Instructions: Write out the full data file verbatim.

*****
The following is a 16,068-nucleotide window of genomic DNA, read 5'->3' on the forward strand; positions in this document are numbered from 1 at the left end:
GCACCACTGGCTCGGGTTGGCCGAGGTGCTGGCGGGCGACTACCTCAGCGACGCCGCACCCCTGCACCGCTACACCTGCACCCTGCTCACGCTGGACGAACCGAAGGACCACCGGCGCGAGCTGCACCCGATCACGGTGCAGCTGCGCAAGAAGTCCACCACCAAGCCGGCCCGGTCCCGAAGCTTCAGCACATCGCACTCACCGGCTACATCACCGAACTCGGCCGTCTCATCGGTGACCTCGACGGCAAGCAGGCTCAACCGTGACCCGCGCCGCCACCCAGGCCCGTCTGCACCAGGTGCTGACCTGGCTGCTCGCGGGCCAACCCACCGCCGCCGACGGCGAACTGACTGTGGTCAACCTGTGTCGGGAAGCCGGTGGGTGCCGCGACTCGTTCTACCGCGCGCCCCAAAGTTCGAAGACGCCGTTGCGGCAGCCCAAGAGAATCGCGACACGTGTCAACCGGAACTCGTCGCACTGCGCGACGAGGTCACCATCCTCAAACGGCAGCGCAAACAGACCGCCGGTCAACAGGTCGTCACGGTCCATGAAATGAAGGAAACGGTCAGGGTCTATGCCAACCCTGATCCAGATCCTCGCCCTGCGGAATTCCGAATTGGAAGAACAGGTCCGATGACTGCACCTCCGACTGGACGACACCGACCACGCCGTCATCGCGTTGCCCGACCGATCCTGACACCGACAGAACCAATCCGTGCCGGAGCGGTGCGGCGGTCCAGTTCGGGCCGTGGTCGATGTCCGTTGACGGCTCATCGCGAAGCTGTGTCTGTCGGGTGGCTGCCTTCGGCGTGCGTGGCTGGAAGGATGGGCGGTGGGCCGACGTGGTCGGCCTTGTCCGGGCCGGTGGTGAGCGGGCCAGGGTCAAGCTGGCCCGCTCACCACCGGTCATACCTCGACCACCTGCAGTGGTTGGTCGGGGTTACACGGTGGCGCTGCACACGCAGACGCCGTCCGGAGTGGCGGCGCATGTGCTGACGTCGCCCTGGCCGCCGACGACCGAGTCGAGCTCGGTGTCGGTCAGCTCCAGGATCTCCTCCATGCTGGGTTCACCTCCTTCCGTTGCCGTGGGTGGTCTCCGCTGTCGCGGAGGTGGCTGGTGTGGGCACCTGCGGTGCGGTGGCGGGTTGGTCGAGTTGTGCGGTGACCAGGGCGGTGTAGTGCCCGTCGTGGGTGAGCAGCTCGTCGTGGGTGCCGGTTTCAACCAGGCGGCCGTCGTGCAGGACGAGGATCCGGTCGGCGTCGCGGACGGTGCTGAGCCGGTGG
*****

The following is a 16,068-nucleotide window of genomic DNA, read 5'->3' on the forward strand; positions in this document are numbered from 1 at the left end:
GCACCACTGGCTCGGGTTGGCCGAGGTGCTGGCGGGCGACTACCTCAGCGACGCCGCACCCCTGCACCGCTACACCTGCACCCTGCTCACGCTGGACGAACCGAAGGACCACCGGCGCGAGCTGCACCCGATCACGGTGCAGCTGCGCAAGAAGTCCACCACCAAGCCGGCCCGGTCCCGAAGCTTCAGCACATCGCACTCACCGGCTACATCACCGAACTCGGCCGTCTCATCGGTGACCTCGACGGCAAGCAGGCTCAACCGTGACCCGCGCCGCCACCCAGGCCCGTCTGCACCAGGTGCTGACCTGGCTGCTCGCGGGCCAACCCACCGCCGCCGACGGCGAACTGACTGTGGTCAACCTGTGTCGGGAAGCCGGTGGGTGCCGCGACTCGTTCTACCGCGCGCCCCAAAGTTCGAAGACGCCGTTGCGGCAGCCCAAGAGAATCGCGACACGTGTCAACCGGAACTCGTCGCACTGCGCGACGAGGTCACCATCCTCAAACGGCAGCGCAAACAGACCGCCGGTCAACAGGTCGTCACGGTCCATGAAATGAAGGAAACGGTCAGGGTCTATGCCAACCCTGATCCAGATCCTCGCCCTGCGGAATTCCGAATTGGAAGAACAGGTCCGATGACTGCACCTCCGACTGGACGACACCGACCACGCCGTCATCGCGTTGCCCGACCGATCCTGACACCGACAGAACCAATCCGTGCCGGAGCGGTGCGGCGGTCCAGTTCGGGCCGTGGTCGATGTCCGTTGACGGCTCATCGCGAAGCTGTGTCTGTCGGGTGGCTGCCTTCGGCGTGCGTGGCTGGAAGGATGGGCGGTGGGCCGACGTGGTCGGCCTTGTCCGGGCCGGTGGTGAGCGGGCCAGGGTCAAGCTGGCCCGCTCACCACCGGTCATACCTCGACCACCTGCAGTGGTTGGTCGGGGTTACACGGTGGCGCTGCACACGCAGACGCCGTCCGGAGTGGCGGCGCATGTGCTGACGTCGCCCTGGCCGCCGACGACCGAGTCGAGCTCGGTGTCGGTCAGCTCCAGGATCTCCTCCATGCTGGGTTCACCTCCTTCCGTTGCCGTGGGTGGTCTCCGCTGTCGCGGAGGTGGCTGGTGTGGGCACCTGCGGTGCGGTGGCGGGTTGGTCGAGTTGTGCGGTGACCAGGGCGGTGTAGTGCCCGTCGTGGGTGAGCAGCTCGTCGTGGGTGCCGGTTTCAACCAGGCGGCCGTCGTGCAGGACGAGGATCCGGTCGGCGTCGCGGACGGTGCTGAGCCGGTGG